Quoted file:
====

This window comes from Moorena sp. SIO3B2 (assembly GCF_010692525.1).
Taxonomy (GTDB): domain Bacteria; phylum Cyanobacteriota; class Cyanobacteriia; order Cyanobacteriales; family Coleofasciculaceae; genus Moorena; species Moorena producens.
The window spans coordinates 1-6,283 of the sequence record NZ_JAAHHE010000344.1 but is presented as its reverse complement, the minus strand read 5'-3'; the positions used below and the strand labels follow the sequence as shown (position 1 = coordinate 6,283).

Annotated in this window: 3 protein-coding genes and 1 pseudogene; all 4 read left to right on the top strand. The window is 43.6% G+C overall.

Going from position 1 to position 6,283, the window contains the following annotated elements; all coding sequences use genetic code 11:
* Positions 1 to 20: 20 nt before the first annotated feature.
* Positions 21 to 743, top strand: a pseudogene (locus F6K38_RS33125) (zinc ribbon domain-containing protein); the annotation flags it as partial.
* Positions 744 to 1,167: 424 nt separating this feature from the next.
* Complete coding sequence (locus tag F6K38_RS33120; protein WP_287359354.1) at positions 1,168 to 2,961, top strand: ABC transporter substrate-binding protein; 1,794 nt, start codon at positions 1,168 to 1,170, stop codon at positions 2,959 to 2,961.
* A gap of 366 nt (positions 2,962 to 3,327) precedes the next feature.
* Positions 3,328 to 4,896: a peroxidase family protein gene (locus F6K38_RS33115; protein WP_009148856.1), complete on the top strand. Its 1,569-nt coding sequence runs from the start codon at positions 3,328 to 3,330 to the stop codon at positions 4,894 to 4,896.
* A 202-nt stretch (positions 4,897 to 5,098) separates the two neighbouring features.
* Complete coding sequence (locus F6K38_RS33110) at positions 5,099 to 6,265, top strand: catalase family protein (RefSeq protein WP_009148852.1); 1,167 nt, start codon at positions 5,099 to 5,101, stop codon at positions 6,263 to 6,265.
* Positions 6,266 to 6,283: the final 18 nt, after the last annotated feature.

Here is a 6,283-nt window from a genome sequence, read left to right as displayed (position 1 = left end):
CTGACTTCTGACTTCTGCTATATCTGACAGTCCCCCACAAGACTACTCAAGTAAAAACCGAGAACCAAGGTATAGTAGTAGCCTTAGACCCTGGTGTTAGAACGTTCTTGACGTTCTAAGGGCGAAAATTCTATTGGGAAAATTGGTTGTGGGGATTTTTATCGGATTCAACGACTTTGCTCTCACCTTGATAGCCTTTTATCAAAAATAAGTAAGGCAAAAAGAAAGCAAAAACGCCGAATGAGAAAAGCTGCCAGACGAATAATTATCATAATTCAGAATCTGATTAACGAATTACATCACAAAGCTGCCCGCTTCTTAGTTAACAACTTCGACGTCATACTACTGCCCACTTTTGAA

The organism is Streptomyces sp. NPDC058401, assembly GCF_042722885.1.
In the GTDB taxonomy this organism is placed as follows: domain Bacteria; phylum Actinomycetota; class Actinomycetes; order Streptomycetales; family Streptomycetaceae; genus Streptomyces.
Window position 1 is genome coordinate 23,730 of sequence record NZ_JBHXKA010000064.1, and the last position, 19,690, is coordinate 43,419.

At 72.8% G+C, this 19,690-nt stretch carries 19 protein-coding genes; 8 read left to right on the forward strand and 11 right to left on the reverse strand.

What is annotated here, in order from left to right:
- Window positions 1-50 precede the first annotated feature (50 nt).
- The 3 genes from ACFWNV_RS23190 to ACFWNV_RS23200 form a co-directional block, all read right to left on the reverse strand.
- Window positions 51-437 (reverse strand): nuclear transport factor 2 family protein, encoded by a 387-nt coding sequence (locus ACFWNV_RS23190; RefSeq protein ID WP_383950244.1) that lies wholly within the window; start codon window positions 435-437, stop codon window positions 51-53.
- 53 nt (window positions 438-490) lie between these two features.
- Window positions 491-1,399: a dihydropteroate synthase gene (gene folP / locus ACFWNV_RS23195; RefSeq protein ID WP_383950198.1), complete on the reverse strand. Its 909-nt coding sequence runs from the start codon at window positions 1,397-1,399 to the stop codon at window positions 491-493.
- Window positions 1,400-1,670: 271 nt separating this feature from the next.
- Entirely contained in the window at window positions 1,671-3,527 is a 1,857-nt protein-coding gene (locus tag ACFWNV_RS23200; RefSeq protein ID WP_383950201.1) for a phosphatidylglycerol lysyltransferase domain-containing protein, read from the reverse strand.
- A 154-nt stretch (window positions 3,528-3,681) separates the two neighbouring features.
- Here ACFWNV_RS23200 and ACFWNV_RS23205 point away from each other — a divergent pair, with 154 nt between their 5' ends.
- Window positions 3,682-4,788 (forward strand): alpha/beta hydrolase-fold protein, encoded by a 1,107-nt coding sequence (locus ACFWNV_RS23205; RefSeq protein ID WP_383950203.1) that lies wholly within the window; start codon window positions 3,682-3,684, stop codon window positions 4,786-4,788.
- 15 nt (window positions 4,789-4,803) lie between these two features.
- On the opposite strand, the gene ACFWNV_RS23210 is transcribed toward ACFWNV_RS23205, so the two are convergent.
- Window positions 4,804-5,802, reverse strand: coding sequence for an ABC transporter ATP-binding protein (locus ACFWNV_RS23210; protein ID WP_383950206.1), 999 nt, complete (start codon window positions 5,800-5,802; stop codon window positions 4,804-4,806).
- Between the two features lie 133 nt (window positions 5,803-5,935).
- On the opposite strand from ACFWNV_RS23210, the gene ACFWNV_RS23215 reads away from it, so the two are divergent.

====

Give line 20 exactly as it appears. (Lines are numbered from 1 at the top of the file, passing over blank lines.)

At 72.8% G+C, this 19,690-nt stretch carries 19 protein-coding genes; 8 read left to right on the forward strand and 11 right to left on the reverse strand.